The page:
- Adjusted EBITDA to increase by 34% over 2012's $61.1 million.
- Adjusted net income to rise by 25% over 2012's $50.0 million.
- Net income to increase by 18% over 2012's $43.9 million.
One of the main reasons I was such a big fan of SodaStream was that they were not afraid to take on the big boys, Coke and Pepsi. SodaStream had an ambitious marketing campaign, which included a Super Bowl ad. Their primary Super Bowl ad was rejected for being too unfriendly towards the soda giants, so they went to the backup ad. But the rejection of the primary one gained them even more attention, and gave the company free press in a sense.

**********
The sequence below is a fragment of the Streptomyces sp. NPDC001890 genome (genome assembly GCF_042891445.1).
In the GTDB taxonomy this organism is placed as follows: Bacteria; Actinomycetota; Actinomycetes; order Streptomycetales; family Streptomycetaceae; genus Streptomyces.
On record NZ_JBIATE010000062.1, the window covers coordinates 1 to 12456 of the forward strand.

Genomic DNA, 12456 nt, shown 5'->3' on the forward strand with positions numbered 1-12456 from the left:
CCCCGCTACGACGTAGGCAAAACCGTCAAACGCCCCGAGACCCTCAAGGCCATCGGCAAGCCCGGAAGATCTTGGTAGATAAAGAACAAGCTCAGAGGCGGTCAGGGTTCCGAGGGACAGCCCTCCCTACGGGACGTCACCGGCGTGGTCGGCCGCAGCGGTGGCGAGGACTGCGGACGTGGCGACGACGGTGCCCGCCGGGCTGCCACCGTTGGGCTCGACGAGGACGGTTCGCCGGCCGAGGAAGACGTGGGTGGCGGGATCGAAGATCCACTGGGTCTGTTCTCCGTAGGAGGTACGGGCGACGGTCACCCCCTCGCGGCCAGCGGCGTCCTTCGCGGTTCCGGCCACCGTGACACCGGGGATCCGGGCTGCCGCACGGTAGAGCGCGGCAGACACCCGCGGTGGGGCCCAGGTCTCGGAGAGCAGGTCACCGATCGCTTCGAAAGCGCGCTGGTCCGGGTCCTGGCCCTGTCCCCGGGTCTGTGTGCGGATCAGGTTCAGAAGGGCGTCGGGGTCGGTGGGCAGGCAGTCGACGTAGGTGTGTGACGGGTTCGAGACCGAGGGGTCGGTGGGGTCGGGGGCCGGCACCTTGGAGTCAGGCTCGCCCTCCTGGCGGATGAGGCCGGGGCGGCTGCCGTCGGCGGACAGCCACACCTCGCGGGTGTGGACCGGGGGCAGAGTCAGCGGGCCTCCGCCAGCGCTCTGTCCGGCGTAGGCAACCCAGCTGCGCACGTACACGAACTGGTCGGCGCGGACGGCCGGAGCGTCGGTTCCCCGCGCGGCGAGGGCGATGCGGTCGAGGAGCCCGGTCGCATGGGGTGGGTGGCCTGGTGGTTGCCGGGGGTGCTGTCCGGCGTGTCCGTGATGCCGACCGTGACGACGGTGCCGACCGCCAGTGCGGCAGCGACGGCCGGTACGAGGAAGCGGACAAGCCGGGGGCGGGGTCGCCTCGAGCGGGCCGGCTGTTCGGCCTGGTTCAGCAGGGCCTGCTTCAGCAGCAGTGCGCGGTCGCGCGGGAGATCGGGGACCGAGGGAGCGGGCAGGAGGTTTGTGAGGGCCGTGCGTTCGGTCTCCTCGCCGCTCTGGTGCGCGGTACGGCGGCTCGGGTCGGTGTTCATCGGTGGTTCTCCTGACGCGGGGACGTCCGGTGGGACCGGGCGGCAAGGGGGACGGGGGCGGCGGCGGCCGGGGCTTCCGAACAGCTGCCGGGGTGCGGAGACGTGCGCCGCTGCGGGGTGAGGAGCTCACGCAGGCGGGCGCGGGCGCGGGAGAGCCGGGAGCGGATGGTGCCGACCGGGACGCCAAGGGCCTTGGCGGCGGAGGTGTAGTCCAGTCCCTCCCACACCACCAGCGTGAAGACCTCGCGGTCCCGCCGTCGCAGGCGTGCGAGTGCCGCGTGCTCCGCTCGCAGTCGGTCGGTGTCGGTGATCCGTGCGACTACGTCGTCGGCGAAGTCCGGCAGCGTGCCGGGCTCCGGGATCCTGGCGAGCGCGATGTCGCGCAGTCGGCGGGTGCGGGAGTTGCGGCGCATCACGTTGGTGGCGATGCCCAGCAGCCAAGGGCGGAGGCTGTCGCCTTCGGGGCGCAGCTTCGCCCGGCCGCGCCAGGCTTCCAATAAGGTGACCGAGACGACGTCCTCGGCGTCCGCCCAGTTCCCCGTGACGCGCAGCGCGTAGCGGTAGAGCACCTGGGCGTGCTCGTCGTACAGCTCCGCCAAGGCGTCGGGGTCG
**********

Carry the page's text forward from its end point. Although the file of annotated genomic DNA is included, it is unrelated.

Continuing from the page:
The marketing blitz paid off, and Q1 results came in extremely strong. As you can probably figure, the company raised its forecast for 2013. Here's what they said at the Q1 report:
- Revenue growth of 27% now instead of 25%.
- Adjusted EBITDA growth of 36% instead of 34%.
- Adjusted net income growth of 27% instead of 25%.
- Net income growth of 20% instead of 18%.
I have twice raised my forecast for SodaStream in 2013, and my latest revenue number calls for $565 million, which would represent about 29.5% growth. I'm a little ahead of the SodaStream guidance, and analysts are currently calling for $558.46 million, or 28% growth.
SodaStream has been a great company in recent years because they keep destroying their own forecasts. The original 2012 forecast turned out to be a joke, and that's a good thing. They've already raised the 2013 forecast once, and I would expect at least one more raise. It wouldn't even surprise me if they saw 30% revenue growth this year. SodaStream continues to sparkle, and that's one reason why the stock has taken off.